Software Licensing

In 1993 worldwide illegal copying of domestic and international software cost $12.5 billion to the software industry, with a loss of $2.2 billion in the United States alone. Estimates show that over 40 percent of U.S. software company revenues are generated overseas, yet nearly 85 percent of the software industry's piracy losses occurred outside of the United States borders. The Software Publishers Association indicated that approximately 35 percent of the business software in the United States was obtained illegally, which 30 percent of the piracy occurs in corporate settings. In a corporate setting or business, every computer must have its own set of original software and the appropriate number of manuals. It is illegal for a corporation or business to purchase a single set of original software and then load that software onto more than one computer, or lend, copy or distribute software for any reason without the prior written consent of the software manufacturer. Many software managers are concerned with the legal compliance, along with asset management and costs at their organizations. Many firms involve their legal departments and human resources in regards to software distribution and licensing.

Information can qualify to be property in two ways; patent law and copyright laws which are creations of federal statutes, pursuant to Constitutional grant of legislative authority. In order for the government to prosecute the unauthorized copying of computerized information as theft, it must first rely on other theories of information-as-property. Trade secret laws are created by state law, and most jurisdictions have laws that criminalize the violations of a trade-secret holder=s rights in the secret. The definition of a trade secret varies somewhat from state to state, but commonly have the same elements. For example, AThe information must be secret, Anot of public knowledge or of general knowledge in the trade or business, a court will allow a trade secret to be used by someone who discovered or developed the trade secret independently or if the holder does not take adequate precautions to protect the secret.

In 1964 the United States Copyright Office began to register software as a form of literary expression. The office based its decision on White-Smith Music Co. v. Apollo , where the Supreme Court determined that a piano roll used in a player piano did not infringe upon copyrighted music because the roll was part of a mechanical device. Since a computer program is textual, like a book, yet also mechanical, like the piano roll in White-Smith, the Copyright Office granted copyright protection under the rule of doubt.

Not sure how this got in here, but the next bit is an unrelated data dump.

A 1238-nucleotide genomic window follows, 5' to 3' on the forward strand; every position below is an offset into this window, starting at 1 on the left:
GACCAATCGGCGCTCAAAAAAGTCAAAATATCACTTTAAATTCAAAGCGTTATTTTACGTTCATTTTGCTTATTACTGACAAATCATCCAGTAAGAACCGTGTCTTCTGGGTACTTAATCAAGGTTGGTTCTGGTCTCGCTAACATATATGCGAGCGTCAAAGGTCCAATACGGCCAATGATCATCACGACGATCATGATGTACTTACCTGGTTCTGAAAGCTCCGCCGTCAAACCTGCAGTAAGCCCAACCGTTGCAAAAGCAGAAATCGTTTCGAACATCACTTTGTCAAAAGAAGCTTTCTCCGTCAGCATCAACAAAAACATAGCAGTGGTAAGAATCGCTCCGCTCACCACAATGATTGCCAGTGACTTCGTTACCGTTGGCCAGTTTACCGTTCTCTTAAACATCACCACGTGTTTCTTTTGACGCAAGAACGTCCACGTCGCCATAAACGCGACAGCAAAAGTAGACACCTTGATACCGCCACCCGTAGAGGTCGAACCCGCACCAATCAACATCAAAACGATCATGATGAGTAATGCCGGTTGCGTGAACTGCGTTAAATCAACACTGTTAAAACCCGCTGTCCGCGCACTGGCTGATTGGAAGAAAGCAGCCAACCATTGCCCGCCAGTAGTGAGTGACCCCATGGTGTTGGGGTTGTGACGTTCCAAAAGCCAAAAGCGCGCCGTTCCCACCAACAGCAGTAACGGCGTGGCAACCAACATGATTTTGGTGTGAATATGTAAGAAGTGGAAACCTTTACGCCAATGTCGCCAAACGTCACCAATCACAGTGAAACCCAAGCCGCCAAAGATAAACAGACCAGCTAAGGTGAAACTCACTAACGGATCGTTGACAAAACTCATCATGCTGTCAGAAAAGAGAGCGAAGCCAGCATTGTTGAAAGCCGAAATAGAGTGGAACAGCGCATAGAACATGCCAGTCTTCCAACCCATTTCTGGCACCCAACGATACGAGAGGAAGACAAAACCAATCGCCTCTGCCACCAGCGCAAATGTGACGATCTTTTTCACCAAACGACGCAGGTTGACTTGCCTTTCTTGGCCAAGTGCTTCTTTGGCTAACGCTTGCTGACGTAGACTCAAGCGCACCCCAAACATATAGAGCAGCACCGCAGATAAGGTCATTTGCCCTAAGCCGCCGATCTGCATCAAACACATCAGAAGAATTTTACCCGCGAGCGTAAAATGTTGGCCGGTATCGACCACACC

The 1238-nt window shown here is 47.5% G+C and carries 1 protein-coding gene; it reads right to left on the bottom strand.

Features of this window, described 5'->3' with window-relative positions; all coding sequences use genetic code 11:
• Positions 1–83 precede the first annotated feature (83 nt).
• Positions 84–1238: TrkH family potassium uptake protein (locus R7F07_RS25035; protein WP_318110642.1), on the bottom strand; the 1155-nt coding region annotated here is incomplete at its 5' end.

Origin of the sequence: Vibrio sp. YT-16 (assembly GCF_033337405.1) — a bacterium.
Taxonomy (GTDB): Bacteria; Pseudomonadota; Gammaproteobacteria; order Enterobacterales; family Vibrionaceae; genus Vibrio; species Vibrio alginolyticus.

In 1974, Congress created the Natural Commission on New Technological Uses (CONTU) to investigate whether the evolving computer technology field outpaced the existing copyright laws and also to determine the extent of copyright protection for computer programs. CONTU concluded that while copyright protection should extend beyond the literal source code of a computer program, evolving case law should determine the extent of protection. The commission also felt copyright was the best alternative among existing intellectual property protective mechanisms, and CONTU rejected trade secret and patents as viable protective mechanisms. The CONTU report resulted in the 1980 Computer Software Act, and the report acts as informal legislative history to aid the courts in interpreting the Act.

In 1980 The Copyright Act was amended to explicitly include computer programs. Title 17 to the United States Code states that it is illegal to make or to distribute copies of copyrighted material without authorization, except for the user=s right to make a single backup copy for archival purposes. Any written material (including computer programs) fixed in a tangible form (written somewhere i.e. printout) is considered copyrighted without any additional action on the part of the author. Therefore, it is not necessary that a copy of the software program be deposited with the Copyright Office in Washington, D.C. for the program to be protected as copyrighted. With that in mind then a copyright is a property right only. In order to prevent anyone from selling your software programs, you must ask a court (federal) to stop that person by an injunction and to give you damages for the injury they have done to you by selling the program.

The Software Rental Amendments Act Public Law 101-650) was approved by Congress in 1990, this Act prohibits the commercial